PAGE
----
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    Probation officer cites link to politics

    At O’Brien trial, says state senator urged her to apply

    Former state probation commissioner John J. O’Brien left US District Court Friday, where he is on trial.
    John Tlumacki/Globe Staff
    Former state probation commissioner John J. O’Brien left US District Court Friday, where he is on trial.

    A state probation officer told a jury in the federal Probation Department corruption trial that her former boyfriend, state Senator Mark Montigny, had encouraged her to apply for the job in late 2007.

    Months later she was hired, even though prosecutors and other witness have said she had few qualifications for the position.

    “He could open the door for me, and I had to go through the application process, the interview process,” Kelly Manchester said Montigny, an influential Democrat from New Bedford, had told her.


    But then, she said, “it was up to me.” Manchester, who was 24 when she was hired, said Montigny never told her she would be guaranteed a job.

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    In what escalated into a fiery exchange with prosecutors, she recanted testimony she had earlier provided to a grand jury, when she said that Montigny told her he would contact John J. O’Brien, the state Probation Department commissioner, on her behalf.

    “I made an assumption [to] the grand jury; I don’t know if I answered what you want to hear from me,” Manchester told Assistant US Attorney Fred M. Wyshak in US District Court Friday, repeating that she did not recall the conversation.

    Wyshak described her as a hostile witness who had been shaping testimony for the defense team.

    “Every question [defense lawyer Christine DeMaso] asked you, you had an answer for,” he said.


    “If she had asked me the same question [you had], I wouldn’t have remembered,” Manchester responded.

    Manchester, who had worked as a substitute teacher previously and had just started as an administrative assistant in a probation program for juveniles, told DeMaso that she felt she was qualified for the job.

    She had also applied for a Housing Court job earlier at Montigny’s direction, but was not hired.

    “He never told me I was guaranteed to get the job,” she said.

    The hiring of Manchester, in early 2004, is one of the corrupt hires prosecutors say O’Brien carried out when he served as commissioner, from 1998 to 2010.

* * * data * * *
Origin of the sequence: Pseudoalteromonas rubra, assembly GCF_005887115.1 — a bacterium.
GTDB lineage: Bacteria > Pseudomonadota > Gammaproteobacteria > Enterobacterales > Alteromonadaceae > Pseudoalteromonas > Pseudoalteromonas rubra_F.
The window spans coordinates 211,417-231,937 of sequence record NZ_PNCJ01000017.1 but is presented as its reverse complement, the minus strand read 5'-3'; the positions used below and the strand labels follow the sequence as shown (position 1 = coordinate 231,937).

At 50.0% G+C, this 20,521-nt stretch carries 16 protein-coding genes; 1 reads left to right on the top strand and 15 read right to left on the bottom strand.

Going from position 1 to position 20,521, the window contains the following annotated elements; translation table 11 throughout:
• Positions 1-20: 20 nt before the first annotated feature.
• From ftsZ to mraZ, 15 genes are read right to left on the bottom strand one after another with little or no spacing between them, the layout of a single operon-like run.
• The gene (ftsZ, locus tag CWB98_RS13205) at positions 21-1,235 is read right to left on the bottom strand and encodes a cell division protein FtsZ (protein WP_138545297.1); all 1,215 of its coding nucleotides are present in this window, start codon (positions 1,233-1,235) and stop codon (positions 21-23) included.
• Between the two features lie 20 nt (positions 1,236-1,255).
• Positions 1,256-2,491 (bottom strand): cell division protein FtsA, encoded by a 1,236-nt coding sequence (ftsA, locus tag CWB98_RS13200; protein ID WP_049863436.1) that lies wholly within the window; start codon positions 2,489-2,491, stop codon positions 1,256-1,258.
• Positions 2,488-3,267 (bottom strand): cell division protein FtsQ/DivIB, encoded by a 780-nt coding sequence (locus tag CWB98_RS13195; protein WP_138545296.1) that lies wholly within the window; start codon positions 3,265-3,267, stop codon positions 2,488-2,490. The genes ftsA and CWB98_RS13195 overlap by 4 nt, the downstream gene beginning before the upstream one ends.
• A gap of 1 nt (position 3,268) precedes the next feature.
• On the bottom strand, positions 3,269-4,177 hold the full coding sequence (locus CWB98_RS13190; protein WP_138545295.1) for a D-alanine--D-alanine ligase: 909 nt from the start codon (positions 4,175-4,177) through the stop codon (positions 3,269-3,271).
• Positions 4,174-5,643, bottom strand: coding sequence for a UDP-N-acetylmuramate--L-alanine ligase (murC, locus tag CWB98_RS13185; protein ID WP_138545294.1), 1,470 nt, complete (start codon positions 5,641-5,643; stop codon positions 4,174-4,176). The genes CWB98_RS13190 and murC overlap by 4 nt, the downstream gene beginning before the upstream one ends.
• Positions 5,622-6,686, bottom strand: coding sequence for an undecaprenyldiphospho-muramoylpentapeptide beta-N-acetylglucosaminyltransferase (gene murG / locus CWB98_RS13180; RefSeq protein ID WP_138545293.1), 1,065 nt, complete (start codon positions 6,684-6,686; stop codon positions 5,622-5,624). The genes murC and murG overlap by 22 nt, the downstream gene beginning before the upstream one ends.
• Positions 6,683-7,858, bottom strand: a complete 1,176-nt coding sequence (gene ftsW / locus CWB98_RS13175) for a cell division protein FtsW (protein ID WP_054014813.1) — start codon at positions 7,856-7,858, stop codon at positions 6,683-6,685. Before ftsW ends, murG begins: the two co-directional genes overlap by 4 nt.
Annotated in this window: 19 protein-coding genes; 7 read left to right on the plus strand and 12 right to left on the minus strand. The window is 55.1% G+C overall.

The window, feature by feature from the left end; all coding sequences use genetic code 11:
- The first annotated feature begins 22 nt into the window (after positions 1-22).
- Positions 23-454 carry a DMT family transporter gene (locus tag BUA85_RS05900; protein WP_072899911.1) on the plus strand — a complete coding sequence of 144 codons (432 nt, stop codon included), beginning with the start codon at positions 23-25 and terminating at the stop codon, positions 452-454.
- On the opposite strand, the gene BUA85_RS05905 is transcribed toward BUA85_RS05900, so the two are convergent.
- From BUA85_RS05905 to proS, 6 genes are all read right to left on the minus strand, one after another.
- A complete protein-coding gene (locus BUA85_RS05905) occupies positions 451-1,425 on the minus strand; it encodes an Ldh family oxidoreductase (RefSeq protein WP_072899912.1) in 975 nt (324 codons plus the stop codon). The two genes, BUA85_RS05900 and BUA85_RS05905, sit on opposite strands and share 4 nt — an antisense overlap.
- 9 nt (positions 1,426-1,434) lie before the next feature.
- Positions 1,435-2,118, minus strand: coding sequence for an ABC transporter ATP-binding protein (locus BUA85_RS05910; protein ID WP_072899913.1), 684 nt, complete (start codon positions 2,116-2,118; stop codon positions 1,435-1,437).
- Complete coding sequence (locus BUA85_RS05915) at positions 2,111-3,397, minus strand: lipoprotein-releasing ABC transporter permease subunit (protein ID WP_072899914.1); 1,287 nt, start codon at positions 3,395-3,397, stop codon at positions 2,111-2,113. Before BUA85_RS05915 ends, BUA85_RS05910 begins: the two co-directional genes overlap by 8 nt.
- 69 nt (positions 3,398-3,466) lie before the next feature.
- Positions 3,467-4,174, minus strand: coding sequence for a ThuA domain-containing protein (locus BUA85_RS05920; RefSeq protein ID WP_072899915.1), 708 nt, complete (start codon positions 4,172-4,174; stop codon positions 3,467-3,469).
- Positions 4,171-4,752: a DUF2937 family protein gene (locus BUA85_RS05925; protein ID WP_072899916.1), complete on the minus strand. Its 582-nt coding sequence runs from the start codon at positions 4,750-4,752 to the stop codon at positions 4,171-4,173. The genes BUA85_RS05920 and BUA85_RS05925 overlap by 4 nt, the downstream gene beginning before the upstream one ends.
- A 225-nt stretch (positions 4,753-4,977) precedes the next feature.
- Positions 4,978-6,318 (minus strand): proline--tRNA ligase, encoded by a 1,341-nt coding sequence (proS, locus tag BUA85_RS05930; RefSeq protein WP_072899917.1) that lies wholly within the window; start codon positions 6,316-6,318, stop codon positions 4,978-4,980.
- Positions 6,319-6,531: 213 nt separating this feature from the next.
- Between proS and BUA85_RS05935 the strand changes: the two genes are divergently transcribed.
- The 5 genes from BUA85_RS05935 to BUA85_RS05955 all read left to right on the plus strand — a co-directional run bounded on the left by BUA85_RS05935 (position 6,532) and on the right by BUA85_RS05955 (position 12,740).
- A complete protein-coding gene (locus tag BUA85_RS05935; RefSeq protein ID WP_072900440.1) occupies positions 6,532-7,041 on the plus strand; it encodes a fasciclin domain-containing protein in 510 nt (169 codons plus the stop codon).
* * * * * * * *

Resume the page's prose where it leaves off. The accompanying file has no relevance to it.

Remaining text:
Prosecutors say O’Brien and his top deputies Elizabeth Tavares and William Burke III ran their department like a criminal enterprise, by hiring the family members and friends of state legislators over more qualified candidates.

    In exchange, prosecutors contend, the state legislators routinely boosted O’Brien’s budget, helping him to build political clout as head of an agency where legislators could have their friends hired.

    Defense lawyers argue their clients did nothing illegal, even if they did make political patronage hires. But prosecutors allege they committed fraud by violating the department’s policies and then creating a scheme to cover up nepotism from the judges who oversaw appointments.

    Earlier, the state judge who had presided over the Bristol Probate and Family Court, where Manchester was hired told jurors she opposed her appointment, saying she was unqualified.

    Judge Elizabeth O’Neill LaStaiti said Manchester turned out to be an excellent probation officer, however.

    James Casey, who had been the chief probation officer in the Bristol Probate and Family Court, said a superior, Frank Campbell, had hinted that top superiors in Boston wanted Manchester hired. Casey ranked her fifth, saying it was the score she deserved.

    Theresa Nowell, who runs Montigny’s district office in New Bedford, testified Friday that the senator had asked her to contact Probation Department officials to recommend Manchester for a job. She said she did so, but reluctantly.

    “I knew she was extremely young, and I just had a gut feeling that this wasn’t the right thing to do, that there were other candidates,” Nowell said.

    Under cross-examination by O’Brien lawyer William Fick, Nowell acknowledged that she had disapproved of Manchester’s relationship with Montigny, who at the time was about 46 and twice her age.

    But, Nowell added, “that wasn’t for me to judge.”

    The case began with opening statements on May 8, and it was estimated it could last two months.

    Retired Judge Thomas Brownell is slated to testify Monday.

    Milton J. Valencia can be reached at mvalencia@
    . Follow him on Twitter @miltonvalencia.